Your New Favourite Netflix Show: The Good Place

Joel Harvey

Hey, you! How’s your life management going, buddy? You effectively balancing all those delicate component parts of your existence, like some kind of demented plate-spinner? And are you finding time to watch all those great new shows on Netflix that everyone keeps incessantly going on about? No? Well, you need help and we’re going to provide it.

Because we’ve found your new favourite show; the one that you need to march straight to the top of your watchlist queue. It’s called The Good Place and surprise: it’s good. Really good.

The Good Place comes from the mind of Michael Schur, co-creator of the excellent Parks And Recreation and Brooklyn Nine-Nine. If you liked either of those, then you’re already going to be on board with The Good Place. But early warning: The Good Place is even less of a traditional sitcom as either of Schur’s previous shows. Because it’s all about death, the after-life, theology and ethics; y’know, the four most common traits of any sitcom.

Kristen Bell plays Eleanor, a deceased woman who wakes up in the Good Place after her absurd death involving shopping trolleys. Ted Danson then pops up as Michael – the architect of this perfect, heaven-like locale – to help guide Eleanor through it. But things start going wrong and the two, along with other residents, have to deal with the chaotic events that ensue which threaten the very existence of the Good Place.

We don’t want to give too much away, as there’s a ton of surprises in the first season alone to savour for new viewers. With flashbacks to character’s previous lives and enough twists, The Good Place sometimes feels like Lost: The Sitcom. And hey, that’s no bad thing. We know there’s plenty of Lost-haters out there, but we still have a deep love for that show. Yes, even after seeing the ending.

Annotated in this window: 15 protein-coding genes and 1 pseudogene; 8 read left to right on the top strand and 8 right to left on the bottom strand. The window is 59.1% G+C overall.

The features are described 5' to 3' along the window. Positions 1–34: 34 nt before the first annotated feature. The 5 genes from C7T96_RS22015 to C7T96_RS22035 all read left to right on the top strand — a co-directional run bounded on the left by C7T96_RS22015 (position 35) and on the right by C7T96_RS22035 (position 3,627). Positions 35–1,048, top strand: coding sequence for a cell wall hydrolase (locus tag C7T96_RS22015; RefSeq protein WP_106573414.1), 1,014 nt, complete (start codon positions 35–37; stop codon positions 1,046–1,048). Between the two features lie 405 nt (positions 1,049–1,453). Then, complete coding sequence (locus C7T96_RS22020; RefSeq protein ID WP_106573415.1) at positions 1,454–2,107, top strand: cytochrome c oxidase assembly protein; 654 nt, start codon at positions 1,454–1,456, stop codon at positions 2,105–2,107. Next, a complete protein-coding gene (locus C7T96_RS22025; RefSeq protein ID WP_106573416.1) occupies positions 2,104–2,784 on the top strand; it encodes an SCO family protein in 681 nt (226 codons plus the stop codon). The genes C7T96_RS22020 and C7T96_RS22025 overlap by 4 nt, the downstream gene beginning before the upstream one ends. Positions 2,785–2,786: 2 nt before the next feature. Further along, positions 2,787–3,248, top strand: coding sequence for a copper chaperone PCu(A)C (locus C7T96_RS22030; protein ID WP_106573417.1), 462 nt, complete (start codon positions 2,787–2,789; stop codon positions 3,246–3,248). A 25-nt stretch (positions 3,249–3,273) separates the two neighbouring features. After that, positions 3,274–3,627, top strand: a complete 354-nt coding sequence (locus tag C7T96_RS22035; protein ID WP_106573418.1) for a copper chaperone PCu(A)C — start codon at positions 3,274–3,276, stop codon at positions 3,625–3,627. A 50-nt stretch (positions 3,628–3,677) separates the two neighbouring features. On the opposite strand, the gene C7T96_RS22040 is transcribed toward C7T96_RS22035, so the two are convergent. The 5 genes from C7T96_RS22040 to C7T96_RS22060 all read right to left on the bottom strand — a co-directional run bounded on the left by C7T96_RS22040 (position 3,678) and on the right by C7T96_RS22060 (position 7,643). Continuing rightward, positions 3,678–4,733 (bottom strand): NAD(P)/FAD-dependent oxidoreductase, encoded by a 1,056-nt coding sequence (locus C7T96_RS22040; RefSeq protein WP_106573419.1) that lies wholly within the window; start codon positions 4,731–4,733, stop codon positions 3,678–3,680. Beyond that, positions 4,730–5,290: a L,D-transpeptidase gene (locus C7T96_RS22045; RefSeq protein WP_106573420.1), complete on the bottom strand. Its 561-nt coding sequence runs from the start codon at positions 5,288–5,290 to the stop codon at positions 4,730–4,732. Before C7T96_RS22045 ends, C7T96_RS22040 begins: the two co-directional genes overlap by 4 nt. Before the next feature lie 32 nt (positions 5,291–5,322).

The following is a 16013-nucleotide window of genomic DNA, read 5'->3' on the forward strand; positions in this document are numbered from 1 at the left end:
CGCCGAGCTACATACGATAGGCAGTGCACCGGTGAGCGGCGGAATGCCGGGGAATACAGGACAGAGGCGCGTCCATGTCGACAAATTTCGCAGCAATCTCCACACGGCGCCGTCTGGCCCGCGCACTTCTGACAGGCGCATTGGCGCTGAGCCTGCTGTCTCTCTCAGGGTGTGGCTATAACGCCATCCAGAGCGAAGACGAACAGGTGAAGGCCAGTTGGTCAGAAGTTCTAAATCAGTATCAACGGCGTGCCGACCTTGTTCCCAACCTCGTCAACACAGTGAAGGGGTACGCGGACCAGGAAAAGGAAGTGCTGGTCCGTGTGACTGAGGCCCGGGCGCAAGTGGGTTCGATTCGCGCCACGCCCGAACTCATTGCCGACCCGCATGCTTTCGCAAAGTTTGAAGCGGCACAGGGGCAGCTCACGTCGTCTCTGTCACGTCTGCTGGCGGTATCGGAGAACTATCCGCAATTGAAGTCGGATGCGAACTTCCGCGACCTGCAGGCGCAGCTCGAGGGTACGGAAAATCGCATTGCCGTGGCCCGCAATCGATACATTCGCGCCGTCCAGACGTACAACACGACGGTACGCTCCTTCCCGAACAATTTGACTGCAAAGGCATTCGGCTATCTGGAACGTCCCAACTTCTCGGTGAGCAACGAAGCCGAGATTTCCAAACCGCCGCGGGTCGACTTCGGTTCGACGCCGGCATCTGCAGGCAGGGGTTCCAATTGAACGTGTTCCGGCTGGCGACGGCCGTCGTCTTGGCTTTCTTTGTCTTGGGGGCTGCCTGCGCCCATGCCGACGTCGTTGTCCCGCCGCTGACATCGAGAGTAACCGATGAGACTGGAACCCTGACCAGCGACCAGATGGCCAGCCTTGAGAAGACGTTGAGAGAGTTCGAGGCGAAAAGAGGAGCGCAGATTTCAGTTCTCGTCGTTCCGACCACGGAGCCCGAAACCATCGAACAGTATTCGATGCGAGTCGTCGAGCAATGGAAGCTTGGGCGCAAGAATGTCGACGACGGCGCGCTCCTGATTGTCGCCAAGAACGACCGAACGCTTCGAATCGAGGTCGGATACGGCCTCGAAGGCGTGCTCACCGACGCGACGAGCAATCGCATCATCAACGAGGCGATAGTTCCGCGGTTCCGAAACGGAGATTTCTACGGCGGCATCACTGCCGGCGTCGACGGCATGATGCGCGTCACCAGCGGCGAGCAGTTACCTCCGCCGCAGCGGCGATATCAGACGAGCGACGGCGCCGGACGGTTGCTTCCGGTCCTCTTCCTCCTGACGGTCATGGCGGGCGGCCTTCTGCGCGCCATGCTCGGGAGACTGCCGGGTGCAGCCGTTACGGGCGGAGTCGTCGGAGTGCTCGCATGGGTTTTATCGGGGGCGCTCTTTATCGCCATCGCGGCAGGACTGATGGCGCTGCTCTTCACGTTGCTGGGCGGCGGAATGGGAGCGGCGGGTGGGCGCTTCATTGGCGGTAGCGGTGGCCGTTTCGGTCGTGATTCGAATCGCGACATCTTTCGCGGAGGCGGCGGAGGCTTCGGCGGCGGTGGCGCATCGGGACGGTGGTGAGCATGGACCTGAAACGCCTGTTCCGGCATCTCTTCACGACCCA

But it’s not just these mysterious elements of The Good Place story that keep you coming back for more, like the fevered addict you are; it’s the writing and the cast.

The writing is consistently on-point with enough subtle, and heavily visual, gags to keep you laughing throughout. With a setting that allows for fantastical sights and elements, there’s almost an animated feel to the show which makes it more like The Simpsons than most regular live-action comedies. And that’s early Simpsons, not new Simpsons. Nobody likes new Simpsons.

And the cast are practically perfect, too. Bell and Danson, of course, bring their highly recogonisable A-game to the show. But it’s the other four lead actors – Jameela Jamil, William Jackson Harper, D’Arcey Carden and Manny Jacinto – who are the surprising draws here.

Jamil is the most familiar to hungover Sunday audiences in the UK (she hosted T4 for three years), but all four are relative unknowns in acting. Yet, they’re equally captivating, charming and hilarious in their respective roles. And adding to that animated comedy feel, all four have distinctive voice talent skills. Seriously, if Jamil and Harper are not voicing a Disney princess and prince at some point in the future, then we’ll be forking shocked.

With two seasons already under the belt, and a heap of critical praise and cult fandom for it, The Good Place looks like it could be around for a while yet. Although, in America it’s a network-based television show – not a Netflix one – and this usually means if you start enjoying it, then it’ll be cancelled early (see also: Firefly, Deadwood, Freaks And Geeks etc).

We hope this isn’t the case though for The Good Place, as it’s somewhere that we definitely want to live in for a long time. Even if we do have to put up with those creepy clown paintings hanging on the wall every week. There’s nothing good about those.

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